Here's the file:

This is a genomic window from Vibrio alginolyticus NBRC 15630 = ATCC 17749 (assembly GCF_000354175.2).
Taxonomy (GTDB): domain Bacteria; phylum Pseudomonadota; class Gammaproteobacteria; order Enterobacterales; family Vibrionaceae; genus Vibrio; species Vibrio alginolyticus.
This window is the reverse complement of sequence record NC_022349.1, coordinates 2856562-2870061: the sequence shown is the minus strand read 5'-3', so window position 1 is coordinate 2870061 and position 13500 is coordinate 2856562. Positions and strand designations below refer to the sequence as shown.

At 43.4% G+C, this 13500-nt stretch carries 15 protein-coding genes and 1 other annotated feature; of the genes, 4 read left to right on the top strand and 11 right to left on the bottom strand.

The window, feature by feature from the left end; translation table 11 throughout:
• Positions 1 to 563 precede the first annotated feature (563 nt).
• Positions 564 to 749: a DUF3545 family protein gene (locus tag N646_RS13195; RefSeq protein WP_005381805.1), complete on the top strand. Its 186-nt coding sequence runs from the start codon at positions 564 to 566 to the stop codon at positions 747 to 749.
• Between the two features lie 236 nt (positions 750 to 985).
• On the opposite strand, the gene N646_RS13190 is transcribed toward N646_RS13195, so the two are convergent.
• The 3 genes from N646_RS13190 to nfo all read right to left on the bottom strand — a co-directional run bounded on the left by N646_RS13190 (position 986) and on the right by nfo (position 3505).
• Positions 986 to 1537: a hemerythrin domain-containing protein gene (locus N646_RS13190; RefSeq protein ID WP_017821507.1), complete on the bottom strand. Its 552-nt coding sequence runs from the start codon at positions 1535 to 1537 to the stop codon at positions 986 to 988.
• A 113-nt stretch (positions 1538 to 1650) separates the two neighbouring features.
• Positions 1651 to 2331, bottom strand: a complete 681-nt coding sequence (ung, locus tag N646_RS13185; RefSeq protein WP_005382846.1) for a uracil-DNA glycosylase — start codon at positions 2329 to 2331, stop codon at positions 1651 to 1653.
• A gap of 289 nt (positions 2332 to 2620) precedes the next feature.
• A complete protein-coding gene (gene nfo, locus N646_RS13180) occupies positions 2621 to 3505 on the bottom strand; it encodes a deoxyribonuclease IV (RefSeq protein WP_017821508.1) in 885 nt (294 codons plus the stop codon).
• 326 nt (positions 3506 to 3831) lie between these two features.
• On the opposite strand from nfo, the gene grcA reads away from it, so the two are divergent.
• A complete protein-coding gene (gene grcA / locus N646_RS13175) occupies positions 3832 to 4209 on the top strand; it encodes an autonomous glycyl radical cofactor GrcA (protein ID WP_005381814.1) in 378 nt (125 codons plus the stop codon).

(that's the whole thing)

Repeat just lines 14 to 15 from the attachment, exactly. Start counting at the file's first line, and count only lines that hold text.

• A gap of 289 nt (positions 2332 to 2620) precedes the next feature.
• A complete protein-coding gene (gene nfo, locus N646_RS13180) occupies positions 2621 to 3505 on the bottom strand; it encodes a deoxyribonuclease IV (RefSeq protein WP_017821508.1) in 885 nt (294 codons plus the stop codon).